TAG Heuer integrated bracelet watch

    Why you should invest in an integrated bracelet watch

    18 February 2020

     Unless you’re a committed horophile, the term ‘integrated bracelet’ probably won’t mean much – but that particular method of attaching a watch to a wrist is currently enjoying a surge in popularity, with ‘IBs’ being a feature of an estimated three quarters of all watches sold above £3,000.

    For those unfamiliar with them, integrated bracelets form part of the case of a watch, enabling the two components to blend into a seamless whole in a way that the traditional spring- bar-and-lugs combination fails to achieve.

    The original integrated bracelet watch was the Audemars Piguet Royal Oak, designed by Gerald Genta and launched in 1972. Genta also penned the Patek Philippe Nautilus of 1976 , the same year in which he re-designed IWC’s Ingenieur giving it – of course – an integrated bracelet.

    The Nautilus watch range from Patek Philippe

    The Nautilus watch range from Patek Philippe

    Nowadays there are numerous integrated bracelet or strap watches on the market, ranging from current versions of the aforementioned Royal Oak, Nautilus and Ingenieur models to examples from Richard Mille, Hublot, Vacheron Constantin, Zenth and Linde Werdelin to name but a few.

    The benefits of the system are a clean aesthetic, a more coherent design and an improved degree of comfort – but there is a downside in that replacement options are limited to those available (usually at considerable expense) from the original manufacturer.

    But that drawback doesn’t seem to put many people off, as evinced by a surge in demand for certain versions of the Nautilus that have led to waiting lists of a reported six years.

    Vacheron Constantin - black dial dual time model.

    Vacheron Constantin – black dial dual time model.

    And it’s the popularity of integrated bracelets watches such as the Nautilus and the Royal Oak that surely influenced the recent introduction by Bell & Ross of its BR-05 collection, which is a far cry from the military-inspired, square-cased ‘instrument’ watches for which it is best known.

    The integrated bracelet BR-05 takes the form of a  40mm ‘soft square’ and was clearly (and possibly unashamedly) inspired by the Nautilus.

    It’s available as a three-hand, automatic in a choice of steelor gold with black, blue or grey solid dials or in steel only with an intricate, skeletonised dial – although the pick of the bunch is the gold version with matching gold bracelet, a black dial and a price tag of £27,000.

    And arriving at the same time as the BR-05 is another new, integrated bracelet watch, this time from Chopard.

    Called the Alpine Eagle, it comes with a back story as it is closely based on a model called the St Moritz designed 40 years ago by the brand’s co-president, Karl-Friedrich Scheufele when he was fledgling employee of the family firm working his way around the various departments in order to learn the ins and outs of the business.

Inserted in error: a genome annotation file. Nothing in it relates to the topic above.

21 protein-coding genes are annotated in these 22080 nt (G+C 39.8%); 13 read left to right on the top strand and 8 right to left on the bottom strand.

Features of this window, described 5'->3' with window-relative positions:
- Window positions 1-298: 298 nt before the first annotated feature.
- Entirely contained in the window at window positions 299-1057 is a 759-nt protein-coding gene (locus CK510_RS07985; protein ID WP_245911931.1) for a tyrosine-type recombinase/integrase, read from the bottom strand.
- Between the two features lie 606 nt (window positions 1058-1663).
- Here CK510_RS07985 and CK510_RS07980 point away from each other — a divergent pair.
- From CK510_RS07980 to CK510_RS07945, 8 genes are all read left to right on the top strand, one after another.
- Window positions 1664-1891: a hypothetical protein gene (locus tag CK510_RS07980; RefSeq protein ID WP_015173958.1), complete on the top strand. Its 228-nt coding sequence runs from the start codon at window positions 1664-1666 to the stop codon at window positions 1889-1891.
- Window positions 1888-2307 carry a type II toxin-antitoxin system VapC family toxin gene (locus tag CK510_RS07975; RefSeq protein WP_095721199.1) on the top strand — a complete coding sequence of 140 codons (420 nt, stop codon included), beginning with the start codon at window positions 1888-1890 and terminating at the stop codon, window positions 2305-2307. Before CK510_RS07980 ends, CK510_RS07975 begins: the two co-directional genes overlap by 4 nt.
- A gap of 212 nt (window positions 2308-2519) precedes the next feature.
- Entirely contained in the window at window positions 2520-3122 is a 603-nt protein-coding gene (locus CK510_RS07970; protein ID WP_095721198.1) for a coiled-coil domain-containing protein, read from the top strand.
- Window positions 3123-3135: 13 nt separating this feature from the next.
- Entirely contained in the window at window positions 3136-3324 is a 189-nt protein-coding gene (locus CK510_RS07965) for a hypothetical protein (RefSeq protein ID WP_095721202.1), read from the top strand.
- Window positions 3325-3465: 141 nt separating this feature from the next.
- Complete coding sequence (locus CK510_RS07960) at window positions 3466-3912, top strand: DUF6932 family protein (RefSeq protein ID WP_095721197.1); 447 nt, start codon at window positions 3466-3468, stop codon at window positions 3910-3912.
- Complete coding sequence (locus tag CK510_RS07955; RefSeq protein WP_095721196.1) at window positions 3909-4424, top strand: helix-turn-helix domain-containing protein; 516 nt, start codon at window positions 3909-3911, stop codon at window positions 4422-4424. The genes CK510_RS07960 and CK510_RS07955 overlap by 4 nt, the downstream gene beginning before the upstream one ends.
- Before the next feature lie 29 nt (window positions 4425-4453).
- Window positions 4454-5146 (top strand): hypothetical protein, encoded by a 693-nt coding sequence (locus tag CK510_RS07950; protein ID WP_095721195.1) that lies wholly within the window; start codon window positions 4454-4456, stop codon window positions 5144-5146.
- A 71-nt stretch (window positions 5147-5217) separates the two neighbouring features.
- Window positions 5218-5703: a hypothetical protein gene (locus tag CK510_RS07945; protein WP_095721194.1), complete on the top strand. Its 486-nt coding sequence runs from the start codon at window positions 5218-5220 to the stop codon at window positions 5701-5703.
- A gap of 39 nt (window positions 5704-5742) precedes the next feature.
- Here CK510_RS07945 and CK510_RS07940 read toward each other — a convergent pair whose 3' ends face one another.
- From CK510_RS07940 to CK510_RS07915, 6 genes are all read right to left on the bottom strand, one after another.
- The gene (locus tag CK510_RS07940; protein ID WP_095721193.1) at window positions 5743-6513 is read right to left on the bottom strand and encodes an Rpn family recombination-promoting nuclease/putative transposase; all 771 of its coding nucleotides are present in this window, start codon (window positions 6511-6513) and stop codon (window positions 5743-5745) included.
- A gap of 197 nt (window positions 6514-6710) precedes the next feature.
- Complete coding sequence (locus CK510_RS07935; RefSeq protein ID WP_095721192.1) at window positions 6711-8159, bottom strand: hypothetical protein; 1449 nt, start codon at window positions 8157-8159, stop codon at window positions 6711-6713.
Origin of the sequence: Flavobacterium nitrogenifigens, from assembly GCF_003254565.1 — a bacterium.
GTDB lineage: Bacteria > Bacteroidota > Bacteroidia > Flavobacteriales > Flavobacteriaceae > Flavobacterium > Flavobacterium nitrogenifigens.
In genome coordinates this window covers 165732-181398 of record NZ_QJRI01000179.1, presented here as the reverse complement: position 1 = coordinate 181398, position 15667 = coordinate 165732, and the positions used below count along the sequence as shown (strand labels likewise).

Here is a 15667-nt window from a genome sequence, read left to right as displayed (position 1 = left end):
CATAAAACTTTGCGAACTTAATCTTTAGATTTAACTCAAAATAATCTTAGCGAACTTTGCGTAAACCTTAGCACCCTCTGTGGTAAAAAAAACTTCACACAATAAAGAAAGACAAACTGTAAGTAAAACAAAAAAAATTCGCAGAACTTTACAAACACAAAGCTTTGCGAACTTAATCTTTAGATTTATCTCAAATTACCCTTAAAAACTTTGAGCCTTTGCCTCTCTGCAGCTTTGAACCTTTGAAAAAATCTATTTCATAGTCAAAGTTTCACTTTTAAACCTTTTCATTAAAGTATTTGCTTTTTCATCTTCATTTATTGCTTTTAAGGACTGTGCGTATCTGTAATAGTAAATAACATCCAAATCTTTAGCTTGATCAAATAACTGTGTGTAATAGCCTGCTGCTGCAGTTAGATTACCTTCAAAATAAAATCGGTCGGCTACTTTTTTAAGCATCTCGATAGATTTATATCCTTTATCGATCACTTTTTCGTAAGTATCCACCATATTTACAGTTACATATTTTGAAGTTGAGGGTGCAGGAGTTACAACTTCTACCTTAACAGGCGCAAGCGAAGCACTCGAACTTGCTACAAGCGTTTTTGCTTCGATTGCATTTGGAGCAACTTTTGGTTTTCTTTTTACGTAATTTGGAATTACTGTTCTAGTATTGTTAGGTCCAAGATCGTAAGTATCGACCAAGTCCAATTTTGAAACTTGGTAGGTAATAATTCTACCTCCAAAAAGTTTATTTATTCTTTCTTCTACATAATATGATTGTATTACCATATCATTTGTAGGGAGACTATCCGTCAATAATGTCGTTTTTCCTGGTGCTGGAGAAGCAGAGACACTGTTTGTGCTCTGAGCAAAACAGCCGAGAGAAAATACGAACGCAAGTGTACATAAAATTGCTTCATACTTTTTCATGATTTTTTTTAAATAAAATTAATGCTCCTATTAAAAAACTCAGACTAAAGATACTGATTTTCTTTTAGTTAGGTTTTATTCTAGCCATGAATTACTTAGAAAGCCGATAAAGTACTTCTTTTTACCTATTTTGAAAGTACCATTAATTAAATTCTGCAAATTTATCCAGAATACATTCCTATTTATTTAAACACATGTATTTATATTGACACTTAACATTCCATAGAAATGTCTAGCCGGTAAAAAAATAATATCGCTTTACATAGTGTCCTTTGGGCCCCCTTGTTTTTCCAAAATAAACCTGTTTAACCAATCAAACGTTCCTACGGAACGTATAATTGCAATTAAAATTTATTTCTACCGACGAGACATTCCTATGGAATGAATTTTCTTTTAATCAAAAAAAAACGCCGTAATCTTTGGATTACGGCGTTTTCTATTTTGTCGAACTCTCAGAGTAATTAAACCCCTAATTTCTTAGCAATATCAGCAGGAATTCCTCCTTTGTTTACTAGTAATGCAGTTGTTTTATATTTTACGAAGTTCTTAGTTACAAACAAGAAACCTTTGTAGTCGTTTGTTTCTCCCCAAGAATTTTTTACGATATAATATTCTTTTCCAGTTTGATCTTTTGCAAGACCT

A keen skier, hiker and driver, he spotted the lack of a steel watch in the Chopard line-up and persuaded his father to let him design one – and the St Moritz became a hit that remained in the range for more than a decade.

    Recently, history repeated itself when Scheufele’s son, Karl-Fritz, spotted a vintage St Moritz in the company museum and suggested it should be re-introduced in a contemporary form. And so the Alpine Eagle took flight.

    New from the ground up, it’s the first Chopard to use a lightweight, extra hard metal  developed by the firm that’s called Lucent Steel A223 and is hypoallergenic, 50-per-cent tougher than normal steel and exceptionally bright.

    Initially available in 41mm and 36mm diameters, the watch has a rock-like textured dial designed to evoke the iris of an eagle’s eye, while the hands are reminiscent of the bird’s feathers. The case, meanwhile, features distinctive ‘shoulders’ at three and nine’, a bezel secured by eight visible screws and a crown engraved with a compass rose – symbolic of the eagles’ remarkable navigation ability.

    The Alpine Eagle is water resistant to 100metres and finished with a combination of brushed and polished surfaces and hand chamfering that’s intended to create a play of light reminiscent of sunrays glinting off mountains.

    Initially available in 10 reference in Lucent steel, gold, bi-metal and diamond-set gold, the Alpine Eagle is powered by a chronometer-certified movement that, along with all the other components of the watch is produced in-house before final assembly at Chopard’s Geneva HQ. Prices start at £8,770 (36mm steel version) rising to £39,400 (36mm gold with diamond set case and bracelet). The 41mm steel watch costs £11,200.